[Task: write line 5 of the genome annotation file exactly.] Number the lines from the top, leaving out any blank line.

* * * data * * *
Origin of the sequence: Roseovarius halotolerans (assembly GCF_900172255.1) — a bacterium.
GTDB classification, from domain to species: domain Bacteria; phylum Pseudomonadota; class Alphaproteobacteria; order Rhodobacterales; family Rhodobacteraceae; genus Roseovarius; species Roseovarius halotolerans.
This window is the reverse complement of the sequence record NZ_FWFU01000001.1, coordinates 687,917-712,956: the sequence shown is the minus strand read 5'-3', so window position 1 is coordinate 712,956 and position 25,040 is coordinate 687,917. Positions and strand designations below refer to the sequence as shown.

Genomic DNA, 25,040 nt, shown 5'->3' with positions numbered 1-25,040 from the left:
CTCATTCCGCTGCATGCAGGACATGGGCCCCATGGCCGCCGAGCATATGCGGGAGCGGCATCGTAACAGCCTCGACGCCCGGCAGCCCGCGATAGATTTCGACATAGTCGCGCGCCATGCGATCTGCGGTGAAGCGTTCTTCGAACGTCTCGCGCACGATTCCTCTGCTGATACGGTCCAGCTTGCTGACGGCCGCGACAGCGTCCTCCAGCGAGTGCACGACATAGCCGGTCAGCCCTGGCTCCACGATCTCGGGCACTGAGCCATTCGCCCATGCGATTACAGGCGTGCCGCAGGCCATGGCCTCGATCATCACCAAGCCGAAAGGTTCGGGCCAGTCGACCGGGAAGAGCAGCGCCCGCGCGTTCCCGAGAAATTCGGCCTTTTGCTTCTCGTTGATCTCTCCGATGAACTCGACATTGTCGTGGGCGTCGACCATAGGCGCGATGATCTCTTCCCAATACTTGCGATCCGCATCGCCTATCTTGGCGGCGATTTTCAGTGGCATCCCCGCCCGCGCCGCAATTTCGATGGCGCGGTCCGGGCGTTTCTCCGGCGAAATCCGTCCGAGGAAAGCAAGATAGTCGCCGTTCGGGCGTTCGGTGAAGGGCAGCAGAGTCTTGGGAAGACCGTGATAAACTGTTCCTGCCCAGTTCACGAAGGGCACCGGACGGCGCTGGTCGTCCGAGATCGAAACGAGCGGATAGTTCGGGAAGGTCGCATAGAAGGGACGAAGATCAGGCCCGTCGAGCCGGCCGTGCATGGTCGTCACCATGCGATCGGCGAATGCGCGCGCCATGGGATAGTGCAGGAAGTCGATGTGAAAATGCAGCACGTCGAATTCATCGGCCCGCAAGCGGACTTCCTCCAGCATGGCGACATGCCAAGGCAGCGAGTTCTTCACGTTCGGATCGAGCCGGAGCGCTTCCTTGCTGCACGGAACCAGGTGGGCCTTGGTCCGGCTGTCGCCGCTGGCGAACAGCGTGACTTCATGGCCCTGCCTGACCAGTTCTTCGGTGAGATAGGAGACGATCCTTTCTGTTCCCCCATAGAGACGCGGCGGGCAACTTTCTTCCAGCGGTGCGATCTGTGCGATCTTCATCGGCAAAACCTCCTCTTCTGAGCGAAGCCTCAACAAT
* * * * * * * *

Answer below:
CTCATTCCGCTGCATGCAGGACATGGGCCCCATGGCCGCCGAGCATATGCGGGAGCGGCATCGTAACAGCCTCGACGCCCGGCAGCCCGCGATAGATTTCGACATAGTCGCGCGCCATGCGATCTGCGGTGAAGCGTTCTTCGAACGTCTCGCGCACGATTCCTCTGCTGATACGGTCCAGCTTGCTGACGGCCGCGACAGCGTCCTCCAGCGAGTGCACGACATAGCCGGTCAGCCCTGGCTCCACGATCTCGGGCACTGAGCCATTCGCCCATGCGATTACAGGCGTGCCGCAGGCCATGGCCTCGATCATCACCAAGCCGAAAGGTTCGGGCCAGTCGACCGGGAAGAGCAGCGCCCGCGCGTTCCCGAGAAATTCGGCCTTTTGCTTCTCGTTGATCTCTCCGATGAACTCGACATTGTCGTGGGCGTCGACCATAGGCGCGATGATCTCTTCCCAATACTTGCGATCCGCATCGCCTATCTTGGCGGCGATTTTCAGTGGCATCCCCGCCCGCGCCGCAATTTCGATGGCGCGGTCCGGGCGTTTCTCCGGCGAAATCCGTCCGAGGAAAGCAAGATAGTCGCCGTTCGGGCGTTCGGTGAAGGGCAGCAGAGTCTTGGGAAGACCGTGATAAACTGTTCCTGCCCAGTTCACGAAGGGCACCGGACGGCGCTGGTCGTCCGAGATCGAAACGAGCGGATAGTTCGGGAAGGTCGCATAGAAGGGACGAAGATCAGGCCCGTCGAGCCGGCCGTGCATGGTCGTCACCATGCGATCGGCGAATGCGCGCGCCATGGGATAGTGCAGGAAGTCGATGTGAAAATGCAGCACGTCGAATTCATCGGCCCGCAAGCGGACTTCCTCCAGCATGGCGACATGCCAAGGCAGCGAGTTCTTCACGTTCGGATCGAGCCGGAGCGCTTCCTTGCTGCACGGAACCAGGTGGGCCTTGGTCCGGCTGTCGCCGCTGGCGAACAGCGTGACTTCATGGCCCTGCCTGACCAGTTCTTCGGTGAGATAGGAGACGATCCTTTCTGTTCCCCCATAGAGACGCGGCGGGCAACTTTCTTCCAGCGGTGCGATCTGTGCGATCTTCATCGGCAAAACCTCCTCTTCTGAGCGAAGCCTCAACAAT